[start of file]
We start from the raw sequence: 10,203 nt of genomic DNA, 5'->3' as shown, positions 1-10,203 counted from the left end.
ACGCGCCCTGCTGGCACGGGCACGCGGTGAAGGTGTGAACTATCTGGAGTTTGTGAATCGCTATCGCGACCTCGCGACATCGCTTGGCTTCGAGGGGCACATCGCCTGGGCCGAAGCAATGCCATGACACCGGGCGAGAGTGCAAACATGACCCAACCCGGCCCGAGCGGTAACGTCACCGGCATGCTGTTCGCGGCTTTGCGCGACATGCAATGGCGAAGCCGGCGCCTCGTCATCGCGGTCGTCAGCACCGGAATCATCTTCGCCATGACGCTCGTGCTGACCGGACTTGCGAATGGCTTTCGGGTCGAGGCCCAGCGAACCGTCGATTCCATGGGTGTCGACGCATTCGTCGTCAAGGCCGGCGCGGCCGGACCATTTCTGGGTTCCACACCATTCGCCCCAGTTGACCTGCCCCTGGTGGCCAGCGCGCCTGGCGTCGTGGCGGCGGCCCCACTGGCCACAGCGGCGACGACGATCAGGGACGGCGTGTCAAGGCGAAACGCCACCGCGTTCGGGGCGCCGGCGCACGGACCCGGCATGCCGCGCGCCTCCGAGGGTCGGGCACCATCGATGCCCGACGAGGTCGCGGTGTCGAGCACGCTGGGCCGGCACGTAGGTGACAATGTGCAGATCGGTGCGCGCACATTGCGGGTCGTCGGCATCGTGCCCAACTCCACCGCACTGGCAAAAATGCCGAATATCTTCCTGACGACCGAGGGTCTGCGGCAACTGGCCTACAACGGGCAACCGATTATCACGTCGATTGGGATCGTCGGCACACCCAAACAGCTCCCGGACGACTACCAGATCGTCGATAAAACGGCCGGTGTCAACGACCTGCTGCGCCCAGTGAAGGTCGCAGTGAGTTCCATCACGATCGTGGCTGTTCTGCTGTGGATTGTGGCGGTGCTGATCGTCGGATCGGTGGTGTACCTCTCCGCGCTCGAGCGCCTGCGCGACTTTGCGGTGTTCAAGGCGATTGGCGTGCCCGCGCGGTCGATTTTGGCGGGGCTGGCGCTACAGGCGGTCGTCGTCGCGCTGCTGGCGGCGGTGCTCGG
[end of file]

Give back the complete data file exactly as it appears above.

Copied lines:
We start from the raw sequence: 10,203 nt of genomic DNA, 5'->3' as shown, positions 1-10,203 counted from the left end.
ACGCGCCCTGCTGGCACGGGCACGCGGTGAAGGTGTGAACTATCTGGAGTTTGTGAATCGCTATCGCGACCTCGCGACATCGCTTGGCTTCGAGGGGCACATCGCCTGGGCCGAAGCAATGCCATGACACCGGGCGAGAGTGCAAACATGACCCAACCCGGCCCGAGCGGTAACGTCACCGGCATGCTGTTCGCGGCTTTGCGCGACATGCAATGGCGAAGCCGGCGCCTCGTCATCGCGGTCGTCAGCACCGGAATCATCTTCGCCATGACGCTCGTGCTGACCGGACTTGCGAATGGCTTTCGGGTCGAGGCCCAGCGAACCGTCGATTCCATGGGTGTCGACGCATTCGTCGTCAAGGCCGGCGCGGCCGGACCATTTCTGGGTTCCACACCATTCGCCCCAGTTGACCTGCCCCTGGTGGCCAGCGCGCCTGGCGTCGTGGCGGCGGCCCCACTGGCCACAGCGGCGACGACGATCAGGGACGGCGTGTCAAGGCGAAACGCCACCGCGTTCGGGGCGCCGGCGCACGGACCCGGCATGCCGCGCGCCTCCGAGGGTCGGGCACCATCGATGCCCGACGAGGTCGCGGTGTCGAGCACGCTGGGCCGGCACGTAGGTGACAATGTGCAGATCGGTGCGCGCACATTGCGGGTCGTCGGCATCGTGCCCAACTCCACCGCACTGGCAAAAATGCCGAATATCTTCCTGACGACCGAGGGTCTGCGGCAACTGGCCTACAACGGGCAACCGATTATCACGTCGATTGGGATCGTCGGCACACCCAAACAGCTCCCGGACGACTACCAGATCGTCGATAAAACGGCCGGTGTCAACGACCTGCTGCGCCCAGTGAAGGTCGCAGTGAGTTCCATCACGATCGTGGCTGTTCTGCTGTGGATTGTGGCGGTGCTGATCGTCGGATCGGTGGTGTACCTCTCCGCGCTCGAGCGCCTGCGCGACTTTGCGGTGTTCAAGGCGATTGGCGTGCCCGCGCGGTCGATTTTGGCGGGGCTGGCGCTACAGGCGGTCGTCGTCGCGCTGCTGGCGGCGGTGCTCGG